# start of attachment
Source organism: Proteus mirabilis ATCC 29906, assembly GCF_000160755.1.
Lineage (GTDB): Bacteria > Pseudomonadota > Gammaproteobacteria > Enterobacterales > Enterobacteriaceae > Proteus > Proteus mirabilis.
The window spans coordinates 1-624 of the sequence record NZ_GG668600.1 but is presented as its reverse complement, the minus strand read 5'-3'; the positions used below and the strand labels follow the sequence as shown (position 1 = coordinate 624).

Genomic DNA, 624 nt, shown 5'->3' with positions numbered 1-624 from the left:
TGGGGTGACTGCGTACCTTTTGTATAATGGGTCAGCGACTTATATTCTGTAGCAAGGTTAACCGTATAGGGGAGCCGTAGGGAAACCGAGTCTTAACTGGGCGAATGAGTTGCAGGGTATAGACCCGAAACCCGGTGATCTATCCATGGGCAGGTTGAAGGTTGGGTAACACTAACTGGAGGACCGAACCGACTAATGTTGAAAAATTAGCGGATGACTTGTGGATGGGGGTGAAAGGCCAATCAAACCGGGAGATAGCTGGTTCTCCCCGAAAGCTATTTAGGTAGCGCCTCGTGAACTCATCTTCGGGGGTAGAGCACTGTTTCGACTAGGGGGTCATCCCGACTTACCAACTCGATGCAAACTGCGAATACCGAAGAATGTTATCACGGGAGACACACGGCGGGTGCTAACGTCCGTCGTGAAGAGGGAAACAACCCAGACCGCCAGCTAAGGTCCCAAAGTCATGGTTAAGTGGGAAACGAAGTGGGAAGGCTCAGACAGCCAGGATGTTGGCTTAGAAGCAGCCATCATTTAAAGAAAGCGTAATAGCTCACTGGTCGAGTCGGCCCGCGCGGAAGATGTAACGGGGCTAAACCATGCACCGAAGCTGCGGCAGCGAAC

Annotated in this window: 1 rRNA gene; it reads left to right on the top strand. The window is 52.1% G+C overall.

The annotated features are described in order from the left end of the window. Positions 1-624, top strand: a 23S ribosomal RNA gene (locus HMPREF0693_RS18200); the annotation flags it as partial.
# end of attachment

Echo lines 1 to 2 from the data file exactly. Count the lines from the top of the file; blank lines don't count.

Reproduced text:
Source organism: Proteus mirabilis ATCC 29906, assembly GCF_000160755.1.
Lineage (GTDB): Bacteria > Pseudomonadota > Gammaproteobacteria > Enterobacterales > Enterobacteriaceae > Proteus > Proteus mirabilis.